Cloud-based backups are also useful. On Macs, this is backing up to the iCloud, a feature available to anyone with an Apple account.
Google Drive and Dropbox can also be used to back up media to prevent losing it in the event of a hard drive crash. Even if you have an external hard drive, having multiple backups is always a good idea.
7. Make an external hard drive or other external storage your best friend
Hardware is the physical side of your computer, the parts of it you touch and see in real life. While an extra $100 on top of a new computer seems like a lot of money, an external hard drive is worth the price. When you back your computer up, it contains everything on your computer at that moment, but it’s more than just a snapshot. If the hard drive is wiped clean, you can use the version of your computer to restore your computer to its former glory. It’s also handy to keep your built-in hard drive clear of files you don’t need constant access to, as a crammed hard drive isn’t going to work as efficiently as one with less on it.
8. Please, don’t eat that over the keyboard
In an incident of “do as I say, not as I do,” avoid eating by your computer. Crumbs in the keyboard are more than just annoyances, as they can damage a computer’s keyboard. If you do get food in the keyboard or notice some dust, PCWorld has a great guide to cleaning your keyboard.
9. If you exist or breathe near your computer, you need to clean the screen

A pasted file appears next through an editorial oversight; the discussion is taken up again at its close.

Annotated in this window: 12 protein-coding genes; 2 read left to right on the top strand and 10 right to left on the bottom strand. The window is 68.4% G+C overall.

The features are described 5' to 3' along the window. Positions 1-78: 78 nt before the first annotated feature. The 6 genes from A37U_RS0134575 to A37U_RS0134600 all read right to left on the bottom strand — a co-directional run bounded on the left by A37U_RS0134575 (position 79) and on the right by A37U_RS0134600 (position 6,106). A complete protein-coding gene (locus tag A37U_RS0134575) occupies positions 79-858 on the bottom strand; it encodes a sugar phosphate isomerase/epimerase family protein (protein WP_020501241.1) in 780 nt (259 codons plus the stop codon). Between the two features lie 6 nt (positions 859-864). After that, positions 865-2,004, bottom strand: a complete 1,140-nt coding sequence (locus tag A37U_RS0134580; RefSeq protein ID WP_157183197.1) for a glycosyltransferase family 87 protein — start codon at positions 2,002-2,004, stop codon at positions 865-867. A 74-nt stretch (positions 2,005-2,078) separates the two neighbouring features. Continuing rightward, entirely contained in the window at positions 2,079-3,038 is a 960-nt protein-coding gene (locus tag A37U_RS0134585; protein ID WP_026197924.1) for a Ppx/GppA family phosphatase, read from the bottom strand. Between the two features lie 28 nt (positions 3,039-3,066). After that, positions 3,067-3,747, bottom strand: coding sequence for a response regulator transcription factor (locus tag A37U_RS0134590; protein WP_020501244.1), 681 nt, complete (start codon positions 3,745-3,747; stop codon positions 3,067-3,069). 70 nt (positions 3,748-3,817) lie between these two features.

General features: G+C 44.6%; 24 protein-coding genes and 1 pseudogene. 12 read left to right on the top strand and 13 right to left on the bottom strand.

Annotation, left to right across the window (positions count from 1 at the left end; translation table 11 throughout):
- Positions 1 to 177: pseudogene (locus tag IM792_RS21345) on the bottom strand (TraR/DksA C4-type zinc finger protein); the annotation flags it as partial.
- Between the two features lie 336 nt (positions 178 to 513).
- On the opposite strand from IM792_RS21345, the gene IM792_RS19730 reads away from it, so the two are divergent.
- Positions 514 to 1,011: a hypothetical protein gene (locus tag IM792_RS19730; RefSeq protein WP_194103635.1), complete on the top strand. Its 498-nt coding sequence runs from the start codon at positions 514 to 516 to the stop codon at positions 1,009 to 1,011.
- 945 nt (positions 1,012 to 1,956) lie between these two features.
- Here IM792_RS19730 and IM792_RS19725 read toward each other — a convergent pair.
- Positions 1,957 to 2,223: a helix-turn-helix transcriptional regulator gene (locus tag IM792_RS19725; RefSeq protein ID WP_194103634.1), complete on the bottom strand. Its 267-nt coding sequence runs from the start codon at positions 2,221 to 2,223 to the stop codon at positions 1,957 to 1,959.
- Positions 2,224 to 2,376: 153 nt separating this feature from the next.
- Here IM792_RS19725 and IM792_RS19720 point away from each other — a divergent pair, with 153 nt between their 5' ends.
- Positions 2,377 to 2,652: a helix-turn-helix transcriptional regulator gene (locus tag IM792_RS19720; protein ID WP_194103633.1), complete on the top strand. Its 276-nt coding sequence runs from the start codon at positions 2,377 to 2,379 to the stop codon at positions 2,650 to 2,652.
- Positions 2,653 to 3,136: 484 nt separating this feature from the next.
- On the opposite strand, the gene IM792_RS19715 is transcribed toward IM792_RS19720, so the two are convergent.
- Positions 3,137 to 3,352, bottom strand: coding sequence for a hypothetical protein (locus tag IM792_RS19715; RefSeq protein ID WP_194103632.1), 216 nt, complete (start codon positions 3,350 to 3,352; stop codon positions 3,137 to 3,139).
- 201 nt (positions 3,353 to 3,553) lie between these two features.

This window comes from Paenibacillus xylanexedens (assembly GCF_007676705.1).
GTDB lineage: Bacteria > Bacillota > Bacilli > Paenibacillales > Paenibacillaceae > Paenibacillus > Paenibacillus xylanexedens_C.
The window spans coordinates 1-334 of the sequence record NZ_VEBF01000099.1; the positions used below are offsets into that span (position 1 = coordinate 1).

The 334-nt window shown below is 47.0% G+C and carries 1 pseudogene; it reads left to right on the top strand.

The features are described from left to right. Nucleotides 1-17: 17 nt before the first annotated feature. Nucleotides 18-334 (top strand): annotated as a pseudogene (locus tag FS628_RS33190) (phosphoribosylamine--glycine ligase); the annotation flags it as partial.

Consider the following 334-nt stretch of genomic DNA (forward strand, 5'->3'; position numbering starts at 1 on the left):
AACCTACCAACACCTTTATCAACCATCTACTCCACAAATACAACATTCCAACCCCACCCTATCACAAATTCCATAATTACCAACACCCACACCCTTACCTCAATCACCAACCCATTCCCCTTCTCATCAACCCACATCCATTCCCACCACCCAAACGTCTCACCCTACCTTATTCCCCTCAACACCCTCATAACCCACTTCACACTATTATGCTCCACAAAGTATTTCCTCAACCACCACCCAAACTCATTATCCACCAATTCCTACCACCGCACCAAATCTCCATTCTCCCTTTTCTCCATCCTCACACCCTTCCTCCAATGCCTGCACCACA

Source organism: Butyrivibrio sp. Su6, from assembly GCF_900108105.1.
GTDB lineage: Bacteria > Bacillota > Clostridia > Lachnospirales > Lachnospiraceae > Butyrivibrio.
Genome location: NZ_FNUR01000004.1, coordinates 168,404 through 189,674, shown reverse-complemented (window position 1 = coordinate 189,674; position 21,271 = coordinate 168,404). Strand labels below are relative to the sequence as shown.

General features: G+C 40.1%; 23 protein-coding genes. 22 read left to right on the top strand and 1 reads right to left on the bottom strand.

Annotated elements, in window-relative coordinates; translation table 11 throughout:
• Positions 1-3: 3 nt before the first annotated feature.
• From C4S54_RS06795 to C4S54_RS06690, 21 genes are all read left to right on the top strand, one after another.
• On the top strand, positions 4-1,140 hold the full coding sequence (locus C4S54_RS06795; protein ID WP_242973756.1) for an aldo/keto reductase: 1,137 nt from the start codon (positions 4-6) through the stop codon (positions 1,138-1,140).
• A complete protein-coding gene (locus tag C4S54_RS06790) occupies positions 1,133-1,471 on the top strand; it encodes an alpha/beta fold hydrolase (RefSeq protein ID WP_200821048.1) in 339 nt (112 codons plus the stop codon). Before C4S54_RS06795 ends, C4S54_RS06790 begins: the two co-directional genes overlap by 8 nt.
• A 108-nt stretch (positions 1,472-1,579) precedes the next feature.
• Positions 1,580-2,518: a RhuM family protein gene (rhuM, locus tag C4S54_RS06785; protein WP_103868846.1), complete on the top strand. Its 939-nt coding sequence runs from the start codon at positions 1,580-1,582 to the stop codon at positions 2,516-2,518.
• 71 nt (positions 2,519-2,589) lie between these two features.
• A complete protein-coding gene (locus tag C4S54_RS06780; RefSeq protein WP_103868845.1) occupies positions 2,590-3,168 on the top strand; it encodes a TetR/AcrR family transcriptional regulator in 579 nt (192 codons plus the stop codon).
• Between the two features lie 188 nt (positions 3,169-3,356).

Computer screens are monitors, frequently LCD screens in the latest generations of computers. Like any other screen, they need regular cleaning, but keep the window cleaner far away. Instead use a soft cloth or special wipes meant for electronics to clean the screen. This tip may be more about aesthetics, but if your screen is getting dirty often, it’s likely the rest of the computer is, too.
10. If your computer’s really hot, check out the fan or vents
If you’ve ever heard what sounds like the low sound of a fan whirling when using your computer, it is likely the fan inside trying to keep your computer from overheating. Alternatively, if your computer is very hot but silent, it may be time to check the vents and listen to see if the system is working. As dust collects in your computer, some of that will get in the fan and start to bog it down. Luckily, that can be cleaned out — you can do it yourself if you’re brave, or take it to a computer shop that does tech service. On a similar note, if you don’t have a pad for your laptop, be careful where you set it, as you can easily cover the vents with a blanket, soft carpet, or even your own legs, and this can make the computer overheat.
11. Use a surge protector when possible
All it takes is one power surge to fry your computer while charging (or any electronic device.) When possible, plug your computer into a surge protector or bring one with you.
12. Carry laptops in cases
Laptop and notebook computers are meant to travel but need protection. Make sure they arrive safely by carrying them in a case or laptop bag or even a case in a laptop bag. This way the computer is protected from bumps or drops. This can also help keep small objects, like paper scraps, from getting into your computer.
13. Avoid extreme temperatures
A computer fares best in moderate temperatures. Computers should be ideally kept in rooms between 68 to 71 degrees Fahrenheit, but no lower than 50 degrees nor above 82 degrees Fahrenheit.
14. Don’t be afraid to contact the professionals
While no one enjoys being on hold while waiting for tech support to answer your call, they may be able to help you fix your computer over the phone or to recommend further steps before it becomes necessary to run out to Best Buy, the Microsoft Store, or the Apple Store for an in-person appointment.